Bathroom Project from HELL !
(Not really, but it's a
catchy title, isn't it?)
Click on the small images to see
project started when one of the bolts holding our toilet to the floor flange
broke off. Imagine my surprise when I attempted to replace the broken bolt and discovered there was
very little solid wood supporting the bathroom. After a bit of ripping and
tearing, I discovered that about all the floor really
consisted of was two successive layers of 1/4" plywood underlayment over
the old tongue and groove subflooring. One
right beside the tub could have caused a broken ankle or worse if anyone had
stepped through the piece of soggy chipboard tacked up under the original flooring.
We had purchased our
little 80 year old house in 2003 after renting it for several
years. At the time, we were very busy caring for my Mom and didn't have
time to spend house shopping. We also were buying the location, which we
had fallen in love with. We
knew the house needed some work but would have preferred to wait until next Spring to
begin this particular project. Oh. well!
started as a simple 20 minute repair turned into almost two months of hard
and has cost about $2500 in materials so far. The bathroom had to be
gutted by removing
all the layers of flooring and soggy drywall down to the
stud walls. Almost
everything we found as we opened up the floor and walls needed to be redone.
clearing out all the trash, the first job was to
top of the foundation sill, then
reinforce all the flooring joists. We sistered new joists to
the old ones by buttering them with lots of very heavy duty urethane-based
construction adhesive and fastening them tightly together using 1/2 diameter
4 and 6 bolts with nuts and big flat-washers. We used up one local hardware
stores entire stock of these fasteners! We then covered the
newly-strengthened floor joists with exterior grade (waterproof glue)
subflooring, using more heavy-duty construction adhesive and coated
exterior-grade screws. We used
4x4 shoring posts and foundation jacks
underneath the joists during this operation to keep everything level until the
construction adhesive set solidly.
The next step was
setting and leveling the new tub
so water wouldn't run onto the floor and soak the wood as it had previously.
Next, we roughed in a new drain line
and trap for the new tub/shower and a new PVC (plastic pipe) 'stack'
for the toilet. We also ran all
new copper supply lines for the toilet and tub. I plan to replace all the
old copper piping in the house with new new water lines before long. We
installed 2x6 treated-lumber
waterproof backing behind the tub perimeter flange to add strength for the
bottom edge of the ceramic tile. We also fastened and caulked the tub flange to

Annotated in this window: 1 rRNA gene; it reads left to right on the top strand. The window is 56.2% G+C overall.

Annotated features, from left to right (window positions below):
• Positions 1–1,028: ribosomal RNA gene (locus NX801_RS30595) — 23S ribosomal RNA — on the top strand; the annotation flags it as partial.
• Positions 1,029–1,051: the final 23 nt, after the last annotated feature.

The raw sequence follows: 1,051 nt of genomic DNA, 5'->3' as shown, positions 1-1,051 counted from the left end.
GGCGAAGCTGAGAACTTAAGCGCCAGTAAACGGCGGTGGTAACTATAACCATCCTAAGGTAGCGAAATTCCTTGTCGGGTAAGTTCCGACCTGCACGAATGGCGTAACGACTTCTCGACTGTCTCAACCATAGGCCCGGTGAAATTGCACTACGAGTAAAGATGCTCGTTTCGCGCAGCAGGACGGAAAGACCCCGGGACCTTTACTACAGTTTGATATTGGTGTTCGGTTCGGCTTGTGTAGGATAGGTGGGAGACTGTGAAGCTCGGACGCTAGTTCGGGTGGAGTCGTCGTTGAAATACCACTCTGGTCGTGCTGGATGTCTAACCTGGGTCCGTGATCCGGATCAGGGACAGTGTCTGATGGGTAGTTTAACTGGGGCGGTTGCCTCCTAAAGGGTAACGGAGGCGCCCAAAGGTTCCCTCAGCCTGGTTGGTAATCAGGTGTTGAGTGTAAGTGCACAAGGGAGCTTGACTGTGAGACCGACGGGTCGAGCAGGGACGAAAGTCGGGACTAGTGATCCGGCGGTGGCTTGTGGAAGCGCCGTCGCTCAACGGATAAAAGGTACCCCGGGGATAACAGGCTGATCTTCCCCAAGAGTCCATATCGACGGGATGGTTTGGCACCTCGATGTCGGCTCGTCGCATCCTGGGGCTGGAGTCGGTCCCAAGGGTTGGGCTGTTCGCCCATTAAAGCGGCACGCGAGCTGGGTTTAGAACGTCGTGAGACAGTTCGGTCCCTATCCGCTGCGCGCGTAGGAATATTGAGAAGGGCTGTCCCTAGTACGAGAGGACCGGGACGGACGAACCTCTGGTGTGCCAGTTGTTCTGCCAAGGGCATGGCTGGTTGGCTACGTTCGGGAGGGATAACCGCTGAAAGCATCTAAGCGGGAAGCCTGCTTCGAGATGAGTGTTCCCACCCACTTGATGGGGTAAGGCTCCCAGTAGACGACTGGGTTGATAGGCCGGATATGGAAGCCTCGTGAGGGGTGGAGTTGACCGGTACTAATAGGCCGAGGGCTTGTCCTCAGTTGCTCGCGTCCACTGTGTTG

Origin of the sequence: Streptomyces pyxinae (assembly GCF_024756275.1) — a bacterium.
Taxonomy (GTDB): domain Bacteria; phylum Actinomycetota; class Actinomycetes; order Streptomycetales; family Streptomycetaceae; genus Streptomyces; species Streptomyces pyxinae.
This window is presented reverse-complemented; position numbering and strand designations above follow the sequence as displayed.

the blocking to prevent any possible leaks.
wall studs were added where
necessary, making sure they were 'plumb' so that the
corners would be plumb and
square for straight tile cuts and grout lines We then added
backing behind the areas to be tiled
to securely fasten the ADA-style grab bars we would add later. Finally, we put
in blocking for the cement
'backer-board' and waterproof drywall to fasten to.
After we were done
with all of this, we hung the
backer board, again using waterproof urethane construction adhesive and
special screws to penetrate through the
cement board without
drilling. The cement backer board edges and corners were taped with
fiberglass tape and skimmed with a light coat of Thinset mortar to make them
waterproof. Now it was time for the electrical work. I ran wires through the
walls from the light switch to the area to above the shower for a
powered vent blower to remove any
condensation from our small bathroom. I added a 3-gang
switch box and wired up some rocker
switches. Then the blower and outside vent went in. The soffit ceiling for the
shower was built and the upper part of the shower walls and ceiling
drywalled and finally, metal-edged, taped
and floated. All of the drywall
surfaces were primed with 3 coats of waterproofing primer and we were ready for
decided on 4" square field tiles with 4" bullnose tiles for the edges and got 'er
done last weekend. The actual tile application took about a day and the grouting
another 1/2 day, with a day allowed in between for the Thinset mortar to dry properly
before grouting. We also installed soap dishes and 2 heavy corner shelves for
shampoo and such for which I allowed an extra day so the mortar would be sure to
set properly before being grouted. I
chose an off-white for the field tile, Pat selected the accent
tiles and we both agreed on a Dorian Grey grout which worked out nicely.
The stainless steel grab bars work well with
the chrome faucets and handles, and the the neutral terrazzo flooring we haven't
yet installed should pull the room together nicely.
There's still a lot to finish, but we finally have full use of the bathroom
again while we finalize the details, including a new handheld shower head and shower curtain
plus selecting a color for the walls and trim. Maybe by the time I take the
final pictures, the grout will have had time to fully dry to its proper uniform light
grey hue also.